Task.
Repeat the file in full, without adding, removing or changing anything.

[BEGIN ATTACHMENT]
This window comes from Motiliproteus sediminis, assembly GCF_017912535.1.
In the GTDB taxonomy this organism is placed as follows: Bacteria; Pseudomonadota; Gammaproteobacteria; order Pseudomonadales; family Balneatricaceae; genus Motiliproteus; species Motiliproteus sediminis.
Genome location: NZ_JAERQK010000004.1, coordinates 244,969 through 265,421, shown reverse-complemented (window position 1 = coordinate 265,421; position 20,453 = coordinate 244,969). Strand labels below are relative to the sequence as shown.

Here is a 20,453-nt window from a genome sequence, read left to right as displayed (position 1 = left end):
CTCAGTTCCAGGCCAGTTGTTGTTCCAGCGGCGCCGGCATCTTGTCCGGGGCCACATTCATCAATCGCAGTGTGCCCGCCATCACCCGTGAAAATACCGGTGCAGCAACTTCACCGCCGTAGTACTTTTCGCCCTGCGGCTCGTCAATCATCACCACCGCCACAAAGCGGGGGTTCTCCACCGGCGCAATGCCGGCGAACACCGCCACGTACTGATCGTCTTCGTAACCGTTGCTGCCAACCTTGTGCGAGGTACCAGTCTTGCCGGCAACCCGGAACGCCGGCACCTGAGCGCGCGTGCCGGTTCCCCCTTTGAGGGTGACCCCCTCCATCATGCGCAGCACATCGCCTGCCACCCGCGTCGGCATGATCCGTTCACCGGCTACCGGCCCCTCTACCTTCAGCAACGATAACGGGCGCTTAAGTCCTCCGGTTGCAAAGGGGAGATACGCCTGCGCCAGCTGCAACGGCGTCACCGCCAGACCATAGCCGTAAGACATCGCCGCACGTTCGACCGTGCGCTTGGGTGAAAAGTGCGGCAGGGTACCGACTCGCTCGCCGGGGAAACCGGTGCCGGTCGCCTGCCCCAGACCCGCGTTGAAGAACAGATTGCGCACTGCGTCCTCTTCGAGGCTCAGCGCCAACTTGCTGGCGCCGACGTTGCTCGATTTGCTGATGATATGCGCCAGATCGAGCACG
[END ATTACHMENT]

This window comes from Motiliproteus sediminis, assembly GCF_017912535.1.
In the GTDB taxonomy this organism is placed as follows: Bacteria; Pseudomonadota; Gammaproteobacteria; order Pseudomonadales; family Balneatricaceae; genus Motiliproteus; species Motiliproteus sediminis.
Genome location: NZ_JAERQK010000004.1, coordinates 244,969 through 265,421, shown reverse-complemented (window position 1 = coordinate 265,421; position 20,453 = coordinate 244,969). Strand labels below are relative to the sequence as shown.

Here is a 20,453-nt window from a genome sequence, read left to right as displayed (position 1 = left end):
CTCAGTTCCAGGCCAGTTGTTGTTCCAGCGGCGCCGGCATCTTGTCCGGGGCCACATTCATCAATCGCAGTGTGCCCGCCATCACCCGTGAAAATACCGGTGCAGCAACTTCACCGCCGTAGTACTTTTCGCCCTGCGGCTCGTCAATCATCACCACCGCCACAAAGCGGGGGTTCTCCACCGGCGCAATGCCGGCGAACACCGCCACGTACTGATCGTCTTCGTAACCGTTGCTGCCAACCTTGTGCGAGGTACCAGTCTTGCCGGCAACCCGGAACGCCGGCACCTGAGCGCGCGTGCCGGTTCCCCCTTTGAGGGTGACCCCCTCCATCATGCGCAGCACATCGCCTGCCACCCGCGTCGGCATGATCCGTTCACCGGCTACCGGCCCCTCTACCTTCAGCAACGATAACGGGCGCTTAAGTCCTCCGGTTGCAAAGGGGAGATACGCCTGCGCCAGCTGCAACGGCGTCACCGCCAGACCATAGCCGTAAGACATCGCCGCACGTTCGACCGTGCGCTTGGGTGAAAAGTGCGGCAGGGTACCGACTCGCTCGCCGGGGAAACCGGTGCCGGTCGCCTGCCCCAGACCCGCGTTGAAGAACAGATTGCGCACTGCGTCCTCTTCGAGGCTCAGCGCCAACTTGCTGGCGCCGACGTTGCTCGATTTGCTGATGATATGCGCCAGATCGAGCACG